• The Baltic Sea Impact Index is an assessment component that describes the potential cumulative burden on the environment in different parts of the Baltic Sea. The BSII is based on georeferenced datasets of human activities (36 datasets), pressures (18 datasets) and ecosystem components (36 datasets), and on sensitivity estimates of ecosystem components (so-called sensitivity scores) that combine the pressure and ecosystem component layers, created in <a href="http://www.helcom.fi/helcom-at-work/projects/holas-ii" target="_blank">HOLAS II</a> project. Cumulative impacts are calculated for each assessment unit (1 km2 grid cells) by summing all pressures occurring in the unit for each ecosystem component. Highest impacts are found from the cells where both are abundant, but high impacts can be caused also by a single pressure if there are diverse and sensitive habitats in the grid cell. All data sets and methodologies used in the index calculations are approved by all HELCOM Contracting Parties in review and acceptance processes. This data set covers the time period 2011-2016. Please scroll down to "Lineage" and visit <a href="http://stateofthebalticsea.helcom.fi/cumulative-impacts/" target="_blank">State of the Baltic Sea website</a> for more info.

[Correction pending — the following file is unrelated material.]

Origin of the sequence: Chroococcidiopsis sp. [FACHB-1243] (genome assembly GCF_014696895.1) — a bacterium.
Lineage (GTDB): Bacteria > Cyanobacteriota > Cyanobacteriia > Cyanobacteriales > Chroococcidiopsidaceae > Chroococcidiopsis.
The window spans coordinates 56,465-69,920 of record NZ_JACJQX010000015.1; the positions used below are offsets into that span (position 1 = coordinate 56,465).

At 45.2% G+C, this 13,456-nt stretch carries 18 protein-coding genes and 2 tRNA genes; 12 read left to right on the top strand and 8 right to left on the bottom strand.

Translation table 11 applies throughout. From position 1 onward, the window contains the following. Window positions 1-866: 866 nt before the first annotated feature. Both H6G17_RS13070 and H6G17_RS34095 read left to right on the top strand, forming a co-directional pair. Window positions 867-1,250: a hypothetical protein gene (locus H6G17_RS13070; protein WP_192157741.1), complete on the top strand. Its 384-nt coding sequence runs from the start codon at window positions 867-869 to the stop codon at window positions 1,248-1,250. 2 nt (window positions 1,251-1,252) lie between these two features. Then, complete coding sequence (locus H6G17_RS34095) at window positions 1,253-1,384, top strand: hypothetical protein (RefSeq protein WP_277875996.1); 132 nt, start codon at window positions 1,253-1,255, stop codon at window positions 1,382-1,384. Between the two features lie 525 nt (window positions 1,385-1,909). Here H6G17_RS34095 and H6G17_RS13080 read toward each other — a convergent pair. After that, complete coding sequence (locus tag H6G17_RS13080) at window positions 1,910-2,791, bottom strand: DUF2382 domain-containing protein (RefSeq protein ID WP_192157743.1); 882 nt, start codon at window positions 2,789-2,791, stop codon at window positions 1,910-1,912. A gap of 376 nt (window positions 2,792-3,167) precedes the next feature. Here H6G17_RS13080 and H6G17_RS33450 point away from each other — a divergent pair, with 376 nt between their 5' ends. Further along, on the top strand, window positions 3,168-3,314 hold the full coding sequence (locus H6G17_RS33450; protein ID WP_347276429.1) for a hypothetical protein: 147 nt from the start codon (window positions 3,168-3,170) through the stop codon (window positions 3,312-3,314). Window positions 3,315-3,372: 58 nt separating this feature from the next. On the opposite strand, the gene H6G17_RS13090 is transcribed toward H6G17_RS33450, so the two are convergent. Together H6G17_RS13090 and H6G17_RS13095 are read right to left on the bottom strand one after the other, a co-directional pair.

• A maritime spatial plan is a strategic development document illustrated by a map. Map markings are used to show the values of marine areas and existing activities and potential future sites for new activities and their alternative placement in all of Finland’s marine areas. The plan covers the territorial waters and the Exclusive Economic Zone. The plan is not legally binding, but an assessment of its indirect and direct impacts and effectiveness forms part of the planning process. The administrative authorities of coastal regional councils approved the plan, prepared according to the Land Use and Building Act, between November and December 2020. The councils of coastal regions have prepared the maritime spatial plan in three different parts: Gulf of Finland (Helsinki-Uusimaa Regional Council and Regional Council of Kymenlaakso), Archipelago Sea and Southern Bothnian Sea (Regional Council of Southwest Finland and Regional Council of Satakunta), and Northern Bothnian Sea, Quark and Bothnian Bay (Regional Council of Ostrobothnia, Regional Council of Central Ostrobothnia, Council of Oulu Region and Regional Council of Lapland). The data is suitable for a general-level examination of Finnish marine areas. More information on maritime spatial plan: https://www.merialuesuunnitelma.fi.